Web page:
Guiding Questions: 

  • What was a child’s daily life like during the Frontier Era?

Objectives:  Students will 

  1. Research and imagine the daily life of children during the Frontier Era.
  2. Contrast their daily life with that during the Frontier Era.


  1. Students will create a journal entry to be shared with a partner in their group or with the class as a whole.
  2. Students will also participate in creating a classroom mural that depicts aspects of frontier life.
  3. Students’ journals and mural will be assessed by their use of specific examples of children’s frontier life based off information discussed in class and photographs analyzed in groups.


Ahead of Time:
If desired, print out copies of the pictures and the Picture Credits in the Everyday Life and How They Worked sections of the Frontier Era on the Tn4Me website. Attach the Picture Credits to the backs of the pictures and laminate them for durability.

Session 1: Chores

  1. Ask students whether they have chores to do at home.
  2. Have students share the chores they do and to describe the tools they use to do them (vacuum cleaner, dishwasher, etc.).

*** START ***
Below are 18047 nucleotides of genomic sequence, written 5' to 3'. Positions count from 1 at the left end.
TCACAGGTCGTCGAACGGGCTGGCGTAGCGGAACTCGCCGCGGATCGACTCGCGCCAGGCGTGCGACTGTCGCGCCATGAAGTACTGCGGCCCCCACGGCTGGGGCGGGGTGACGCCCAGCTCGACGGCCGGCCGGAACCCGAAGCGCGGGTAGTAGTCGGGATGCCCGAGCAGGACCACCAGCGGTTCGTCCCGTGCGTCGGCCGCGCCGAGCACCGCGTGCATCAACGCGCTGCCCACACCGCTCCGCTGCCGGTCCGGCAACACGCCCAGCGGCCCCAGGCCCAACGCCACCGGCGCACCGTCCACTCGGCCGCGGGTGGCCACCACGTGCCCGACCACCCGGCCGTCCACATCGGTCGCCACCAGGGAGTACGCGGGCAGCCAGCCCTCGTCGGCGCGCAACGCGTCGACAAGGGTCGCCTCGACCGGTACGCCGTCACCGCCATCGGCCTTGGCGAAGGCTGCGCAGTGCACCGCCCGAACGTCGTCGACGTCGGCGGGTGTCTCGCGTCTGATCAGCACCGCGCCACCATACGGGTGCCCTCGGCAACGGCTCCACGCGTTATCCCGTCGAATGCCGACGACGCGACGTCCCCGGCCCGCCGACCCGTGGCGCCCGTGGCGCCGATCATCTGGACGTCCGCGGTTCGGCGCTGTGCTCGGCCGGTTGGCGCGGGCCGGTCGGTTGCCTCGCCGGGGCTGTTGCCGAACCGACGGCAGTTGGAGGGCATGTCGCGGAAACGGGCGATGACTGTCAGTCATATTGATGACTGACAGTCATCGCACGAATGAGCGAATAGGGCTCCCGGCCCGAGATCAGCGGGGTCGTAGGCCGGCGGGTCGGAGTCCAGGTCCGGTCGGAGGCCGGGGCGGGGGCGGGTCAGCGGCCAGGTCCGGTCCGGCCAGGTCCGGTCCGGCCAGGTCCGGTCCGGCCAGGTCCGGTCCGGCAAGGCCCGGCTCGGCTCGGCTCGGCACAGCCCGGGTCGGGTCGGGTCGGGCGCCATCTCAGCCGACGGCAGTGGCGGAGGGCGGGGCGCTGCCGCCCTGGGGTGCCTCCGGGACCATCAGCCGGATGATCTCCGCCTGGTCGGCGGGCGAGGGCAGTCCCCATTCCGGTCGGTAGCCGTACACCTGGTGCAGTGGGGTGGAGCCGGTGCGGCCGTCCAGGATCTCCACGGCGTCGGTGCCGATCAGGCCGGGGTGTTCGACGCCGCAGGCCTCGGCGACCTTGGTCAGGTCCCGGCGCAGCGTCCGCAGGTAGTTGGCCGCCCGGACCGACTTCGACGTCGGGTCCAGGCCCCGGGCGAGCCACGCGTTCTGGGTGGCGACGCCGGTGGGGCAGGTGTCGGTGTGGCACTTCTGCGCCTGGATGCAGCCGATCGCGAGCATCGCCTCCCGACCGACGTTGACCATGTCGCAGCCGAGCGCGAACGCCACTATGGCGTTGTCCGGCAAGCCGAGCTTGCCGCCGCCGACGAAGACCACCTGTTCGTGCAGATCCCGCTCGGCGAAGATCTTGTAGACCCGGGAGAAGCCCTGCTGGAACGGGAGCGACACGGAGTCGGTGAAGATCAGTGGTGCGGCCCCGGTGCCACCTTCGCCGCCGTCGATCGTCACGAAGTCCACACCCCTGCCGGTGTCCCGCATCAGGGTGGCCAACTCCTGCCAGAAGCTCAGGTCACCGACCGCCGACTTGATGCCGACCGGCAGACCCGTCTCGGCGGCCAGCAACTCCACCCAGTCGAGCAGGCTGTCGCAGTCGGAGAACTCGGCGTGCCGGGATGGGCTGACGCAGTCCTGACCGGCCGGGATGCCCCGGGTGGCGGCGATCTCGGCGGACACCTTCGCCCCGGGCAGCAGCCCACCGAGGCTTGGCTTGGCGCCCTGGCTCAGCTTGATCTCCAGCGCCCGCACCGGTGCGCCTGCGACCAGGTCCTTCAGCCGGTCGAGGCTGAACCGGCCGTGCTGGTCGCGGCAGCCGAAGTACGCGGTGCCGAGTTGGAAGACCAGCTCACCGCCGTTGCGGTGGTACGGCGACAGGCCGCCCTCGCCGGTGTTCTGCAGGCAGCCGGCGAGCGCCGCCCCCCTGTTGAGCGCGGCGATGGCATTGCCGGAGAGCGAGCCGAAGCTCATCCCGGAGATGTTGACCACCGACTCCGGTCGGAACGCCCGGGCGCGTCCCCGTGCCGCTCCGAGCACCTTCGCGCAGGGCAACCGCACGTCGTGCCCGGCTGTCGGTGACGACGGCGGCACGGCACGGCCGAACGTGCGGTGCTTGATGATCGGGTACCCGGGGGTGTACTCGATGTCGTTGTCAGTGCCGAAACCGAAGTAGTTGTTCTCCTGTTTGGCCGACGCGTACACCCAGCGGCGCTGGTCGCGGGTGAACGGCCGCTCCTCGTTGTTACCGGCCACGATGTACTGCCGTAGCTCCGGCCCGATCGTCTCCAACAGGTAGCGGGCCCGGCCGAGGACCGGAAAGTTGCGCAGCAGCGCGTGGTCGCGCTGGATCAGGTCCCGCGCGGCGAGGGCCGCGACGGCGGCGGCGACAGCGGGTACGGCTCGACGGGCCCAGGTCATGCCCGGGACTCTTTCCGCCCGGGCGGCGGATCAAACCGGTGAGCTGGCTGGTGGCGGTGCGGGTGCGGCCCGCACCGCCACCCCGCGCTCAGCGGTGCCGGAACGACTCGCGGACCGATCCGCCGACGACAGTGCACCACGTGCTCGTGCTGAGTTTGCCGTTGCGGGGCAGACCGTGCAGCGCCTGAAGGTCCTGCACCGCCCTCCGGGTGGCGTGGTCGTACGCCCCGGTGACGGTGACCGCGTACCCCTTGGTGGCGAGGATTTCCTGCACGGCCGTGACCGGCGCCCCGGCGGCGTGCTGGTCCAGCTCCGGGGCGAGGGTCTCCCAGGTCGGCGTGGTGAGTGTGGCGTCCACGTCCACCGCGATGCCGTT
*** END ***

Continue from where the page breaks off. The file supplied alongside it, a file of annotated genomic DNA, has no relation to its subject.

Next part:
3. Organize students into teams.
  4. Pass out copies of the pictures and Picture Credits from the TN4Me website and have teams list the kinds of chores children probably helped with during frontier times
Information on children’s chores on the frontier and pictures can be found at:
  1. Have teams briefly report their observations. Share out: Are these chores similar or very different than the chores that students do today?
  2. Have students use the information to complete a chart comparing the jobs done by women and daughters to those done by men and sons. Share out: Does gender control the chores they or their parents do at home today?

Session 2: Frontier Journal

  1. After a short reintroduction to the ideas discussed in Session I, use the information on the website (whether through having students research on their own computer or through a handout) about children’s leisure time, chores and education.
Specifically, introduce Susannah Brooks quote recalling her life on the frontier as a basis for the students’ mock journal entries:
Most of my education was obtained at home. Here I learned to card, spin, and weave. I know all about milking, making butter, and cheese, washing, ironing, and bleaching. In short…all the labors that pertained to early life in the west.